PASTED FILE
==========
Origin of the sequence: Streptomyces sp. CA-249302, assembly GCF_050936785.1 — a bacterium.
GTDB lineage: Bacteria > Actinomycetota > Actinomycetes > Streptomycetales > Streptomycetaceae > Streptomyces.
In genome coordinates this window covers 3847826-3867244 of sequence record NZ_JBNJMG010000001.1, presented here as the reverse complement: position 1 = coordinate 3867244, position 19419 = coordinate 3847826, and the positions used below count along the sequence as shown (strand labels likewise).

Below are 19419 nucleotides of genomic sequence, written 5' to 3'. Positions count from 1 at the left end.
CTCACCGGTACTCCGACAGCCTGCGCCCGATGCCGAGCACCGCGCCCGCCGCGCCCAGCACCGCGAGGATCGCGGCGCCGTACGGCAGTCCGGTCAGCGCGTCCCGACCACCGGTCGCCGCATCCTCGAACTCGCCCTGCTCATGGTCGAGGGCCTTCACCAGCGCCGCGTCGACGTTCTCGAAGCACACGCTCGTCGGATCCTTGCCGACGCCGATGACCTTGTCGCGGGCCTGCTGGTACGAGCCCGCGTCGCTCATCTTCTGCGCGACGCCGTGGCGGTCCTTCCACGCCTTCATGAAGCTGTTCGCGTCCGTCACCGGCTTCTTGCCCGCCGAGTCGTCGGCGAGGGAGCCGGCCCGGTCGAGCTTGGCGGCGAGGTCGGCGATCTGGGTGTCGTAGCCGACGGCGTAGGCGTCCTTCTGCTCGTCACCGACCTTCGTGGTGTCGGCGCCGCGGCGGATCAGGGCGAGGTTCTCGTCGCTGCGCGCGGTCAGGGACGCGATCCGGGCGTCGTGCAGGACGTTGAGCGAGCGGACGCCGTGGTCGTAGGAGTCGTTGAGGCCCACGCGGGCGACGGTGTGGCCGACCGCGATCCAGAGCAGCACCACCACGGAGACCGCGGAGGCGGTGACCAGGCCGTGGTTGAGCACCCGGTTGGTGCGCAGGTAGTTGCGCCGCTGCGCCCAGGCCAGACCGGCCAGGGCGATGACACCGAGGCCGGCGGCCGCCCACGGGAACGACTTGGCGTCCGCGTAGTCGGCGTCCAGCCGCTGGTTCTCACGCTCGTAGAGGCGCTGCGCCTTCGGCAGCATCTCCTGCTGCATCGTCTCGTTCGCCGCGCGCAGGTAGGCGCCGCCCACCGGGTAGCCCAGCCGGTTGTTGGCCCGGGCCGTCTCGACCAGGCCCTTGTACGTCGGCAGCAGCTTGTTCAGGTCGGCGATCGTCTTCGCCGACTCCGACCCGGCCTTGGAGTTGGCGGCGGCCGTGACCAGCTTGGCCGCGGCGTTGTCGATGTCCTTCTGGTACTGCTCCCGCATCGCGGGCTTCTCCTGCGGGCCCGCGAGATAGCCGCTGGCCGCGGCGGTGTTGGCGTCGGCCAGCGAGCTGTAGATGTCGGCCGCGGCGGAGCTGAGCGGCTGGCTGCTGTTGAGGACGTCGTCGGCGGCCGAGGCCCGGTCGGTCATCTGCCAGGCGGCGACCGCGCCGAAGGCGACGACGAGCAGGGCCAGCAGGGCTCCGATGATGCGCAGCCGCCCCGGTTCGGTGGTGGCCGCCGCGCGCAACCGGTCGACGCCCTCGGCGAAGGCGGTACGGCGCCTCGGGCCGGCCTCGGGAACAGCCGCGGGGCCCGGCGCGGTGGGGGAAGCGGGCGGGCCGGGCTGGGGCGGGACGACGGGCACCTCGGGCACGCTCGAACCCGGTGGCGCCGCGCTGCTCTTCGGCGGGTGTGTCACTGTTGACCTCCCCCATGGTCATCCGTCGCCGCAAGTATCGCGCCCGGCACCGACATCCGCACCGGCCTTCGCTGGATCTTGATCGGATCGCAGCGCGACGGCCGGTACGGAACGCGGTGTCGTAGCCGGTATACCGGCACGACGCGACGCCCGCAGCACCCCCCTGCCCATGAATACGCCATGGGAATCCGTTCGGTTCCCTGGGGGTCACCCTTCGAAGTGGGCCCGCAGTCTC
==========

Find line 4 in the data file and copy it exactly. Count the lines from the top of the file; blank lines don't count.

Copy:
Below are 19419 nucleotides of genomic sequence, written 5' to 3'. Positions count from 1 at the left end.